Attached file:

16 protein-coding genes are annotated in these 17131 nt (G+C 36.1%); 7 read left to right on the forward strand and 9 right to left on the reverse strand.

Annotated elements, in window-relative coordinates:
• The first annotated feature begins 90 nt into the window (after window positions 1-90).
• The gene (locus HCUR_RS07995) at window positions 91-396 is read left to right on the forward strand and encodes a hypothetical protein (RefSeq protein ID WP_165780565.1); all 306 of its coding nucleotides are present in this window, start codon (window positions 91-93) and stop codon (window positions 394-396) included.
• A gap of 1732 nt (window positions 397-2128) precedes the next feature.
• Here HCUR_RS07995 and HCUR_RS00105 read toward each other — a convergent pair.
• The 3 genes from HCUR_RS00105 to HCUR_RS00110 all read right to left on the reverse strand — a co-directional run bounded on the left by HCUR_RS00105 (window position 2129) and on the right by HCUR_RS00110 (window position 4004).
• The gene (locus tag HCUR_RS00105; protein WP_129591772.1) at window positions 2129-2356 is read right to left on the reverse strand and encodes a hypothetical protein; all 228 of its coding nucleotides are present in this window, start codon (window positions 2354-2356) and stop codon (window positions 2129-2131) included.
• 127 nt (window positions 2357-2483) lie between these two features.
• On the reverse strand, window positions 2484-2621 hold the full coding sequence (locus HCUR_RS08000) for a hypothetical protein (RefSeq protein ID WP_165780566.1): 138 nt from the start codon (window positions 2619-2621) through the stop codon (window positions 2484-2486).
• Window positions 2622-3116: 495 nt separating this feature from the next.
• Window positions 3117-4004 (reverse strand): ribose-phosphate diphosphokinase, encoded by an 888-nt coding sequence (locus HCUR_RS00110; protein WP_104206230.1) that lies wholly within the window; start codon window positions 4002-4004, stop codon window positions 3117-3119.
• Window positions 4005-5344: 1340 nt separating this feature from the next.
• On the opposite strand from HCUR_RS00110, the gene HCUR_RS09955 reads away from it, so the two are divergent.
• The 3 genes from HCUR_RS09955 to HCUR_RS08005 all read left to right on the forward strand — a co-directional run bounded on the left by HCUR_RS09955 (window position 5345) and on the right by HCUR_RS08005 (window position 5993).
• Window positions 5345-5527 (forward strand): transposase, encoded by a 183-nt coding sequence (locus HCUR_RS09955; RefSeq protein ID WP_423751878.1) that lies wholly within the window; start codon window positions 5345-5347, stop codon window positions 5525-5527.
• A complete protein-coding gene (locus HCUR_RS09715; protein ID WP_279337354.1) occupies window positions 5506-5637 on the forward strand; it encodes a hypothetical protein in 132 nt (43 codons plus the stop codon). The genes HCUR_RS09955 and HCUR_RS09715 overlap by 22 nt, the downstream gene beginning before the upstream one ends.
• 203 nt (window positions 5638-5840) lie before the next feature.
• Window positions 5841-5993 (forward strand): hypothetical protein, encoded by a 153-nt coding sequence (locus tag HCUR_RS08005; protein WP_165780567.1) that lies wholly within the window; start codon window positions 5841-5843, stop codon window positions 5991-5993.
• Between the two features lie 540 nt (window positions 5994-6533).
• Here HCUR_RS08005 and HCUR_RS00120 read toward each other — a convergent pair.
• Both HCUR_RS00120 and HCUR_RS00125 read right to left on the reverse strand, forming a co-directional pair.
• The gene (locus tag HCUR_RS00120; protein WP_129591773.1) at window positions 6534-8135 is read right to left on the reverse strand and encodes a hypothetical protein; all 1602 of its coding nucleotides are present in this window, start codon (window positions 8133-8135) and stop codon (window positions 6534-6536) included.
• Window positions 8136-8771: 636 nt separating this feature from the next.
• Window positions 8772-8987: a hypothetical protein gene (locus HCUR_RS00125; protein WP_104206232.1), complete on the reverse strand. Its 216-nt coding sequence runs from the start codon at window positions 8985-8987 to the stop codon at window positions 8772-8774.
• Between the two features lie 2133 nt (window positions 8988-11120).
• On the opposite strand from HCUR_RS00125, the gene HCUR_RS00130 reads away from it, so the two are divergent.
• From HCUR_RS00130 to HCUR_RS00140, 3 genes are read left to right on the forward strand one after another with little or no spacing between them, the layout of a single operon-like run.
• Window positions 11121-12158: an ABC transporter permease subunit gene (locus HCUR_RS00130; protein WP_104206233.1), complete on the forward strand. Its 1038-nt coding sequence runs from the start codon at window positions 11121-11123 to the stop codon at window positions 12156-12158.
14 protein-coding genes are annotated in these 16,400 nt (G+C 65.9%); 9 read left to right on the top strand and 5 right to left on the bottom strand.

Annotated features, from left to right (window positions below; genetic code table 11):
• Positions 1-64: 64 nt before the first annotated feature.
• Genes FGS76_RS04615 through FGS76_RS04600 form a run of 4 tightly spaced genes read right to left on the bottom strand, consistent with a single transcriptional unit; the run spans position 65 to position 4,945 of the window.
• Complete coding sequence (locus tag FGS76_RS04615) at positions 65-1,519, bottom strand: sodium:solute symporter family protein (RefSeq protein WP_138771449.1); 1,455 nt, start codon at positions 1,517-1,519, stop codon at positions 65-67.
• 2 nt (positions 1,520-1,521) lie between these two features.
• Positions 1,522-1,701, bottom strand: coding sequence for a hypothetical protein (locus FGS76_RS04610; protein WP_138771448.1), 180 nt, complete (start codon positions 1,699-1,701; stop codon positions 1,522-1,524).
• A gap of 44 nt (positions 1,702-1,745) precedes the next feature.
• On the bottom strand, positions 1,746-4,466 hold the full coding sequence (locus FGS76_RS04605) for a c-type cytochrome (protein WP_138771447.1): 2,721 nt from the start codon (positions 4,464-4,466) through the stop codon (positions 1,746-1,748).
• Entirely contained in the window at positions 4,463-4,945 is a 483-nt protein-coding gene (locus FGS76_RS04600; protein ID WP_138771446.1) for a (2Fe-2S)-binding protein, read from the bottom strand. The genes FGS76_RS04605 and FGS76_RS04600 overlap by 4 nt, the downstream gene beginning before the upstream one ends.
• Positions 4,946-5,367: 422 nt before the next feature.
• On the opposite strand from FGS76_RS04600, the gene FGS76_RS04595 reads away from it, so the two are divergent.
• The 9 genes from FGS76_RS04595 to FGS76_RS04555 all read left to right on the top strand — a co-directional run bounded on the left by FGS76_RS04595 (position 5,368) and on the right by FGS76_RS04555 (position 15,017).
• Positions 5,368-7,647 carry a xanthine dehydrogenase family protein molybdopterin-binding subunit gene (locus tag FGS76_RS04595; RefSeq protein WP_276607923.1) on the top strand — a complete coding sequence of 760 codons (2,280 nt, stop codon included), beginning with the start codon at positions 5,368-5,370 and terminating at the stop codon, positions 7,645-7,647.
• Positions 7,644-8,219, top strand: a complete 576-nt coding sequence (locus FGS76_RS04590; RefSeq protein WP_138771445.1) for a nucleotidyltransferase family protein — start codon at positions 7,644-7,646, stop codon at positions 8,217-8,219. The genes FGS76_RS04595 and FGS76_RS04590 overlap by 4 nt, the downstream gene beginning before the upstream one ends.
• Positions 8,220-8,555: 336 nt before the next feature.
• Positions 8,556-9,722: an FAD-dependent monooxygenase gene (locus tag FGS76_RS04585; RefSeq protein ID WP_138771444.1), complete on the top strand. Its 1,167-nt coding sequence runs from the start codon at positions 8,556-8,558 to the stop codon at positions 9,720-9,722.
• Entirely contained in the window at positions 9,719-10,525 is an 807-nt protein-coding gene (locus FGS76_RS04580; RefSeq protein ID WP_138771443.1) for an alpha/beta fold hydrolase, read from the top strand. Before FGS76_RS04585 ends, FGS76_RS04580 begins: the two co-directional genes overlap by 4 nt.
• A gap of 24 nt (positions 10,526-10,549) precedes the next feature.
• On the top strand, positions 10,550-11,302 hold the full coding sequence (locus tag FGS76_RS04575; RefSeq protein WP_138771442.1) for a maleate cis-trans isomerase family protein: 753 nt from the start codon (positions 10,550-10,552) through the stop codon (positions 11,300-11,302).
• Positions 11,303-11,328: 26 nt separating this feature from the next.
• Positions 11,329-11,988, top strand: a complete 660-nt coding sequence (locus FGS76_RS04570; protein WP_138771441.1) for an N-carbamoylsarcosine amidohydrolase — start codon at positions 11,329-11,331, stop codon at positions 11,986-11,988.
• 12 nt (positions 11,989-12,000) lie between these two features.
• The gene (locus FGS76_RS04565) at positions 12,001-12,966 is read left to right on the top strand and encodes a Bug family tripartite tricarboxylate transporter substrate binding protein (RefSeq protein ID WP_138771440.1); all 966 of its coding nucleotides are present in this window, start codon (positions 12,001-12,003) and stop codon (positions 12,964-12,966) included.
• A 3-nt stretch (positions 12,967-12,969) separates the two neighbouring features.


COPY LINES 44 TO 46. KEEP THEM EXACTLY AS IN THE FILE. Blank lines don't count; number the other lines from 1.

• Positions 7,644-8,219, top strand: a complete 576-nt coding sequence (locus FGS76_RS04590; RefSeq protein WP_138771445.1) for a nucleotidyltransferase family protein — start codon at positions 7,644-7,646, stop codon at positions 8,217-8,219. The genes FGS76_RS04595 and FGS76_RS04590 overlap by 4 nt, the downstream gene beginning before the upstream one ends.
• Positions 8,220-8,555: 336 nt before the next feature.
• Positions 8,556-9,722: an FAD-dependent monooxygenase gene (locus tag FGS76_RS04585; RefSeq protein ID WP_138771444.1), complete on the top strand. Its 1,167-nt coding sequence runs from the start codon at positions 8,556-8,558 to the stop codon at positions 9,720-9,722.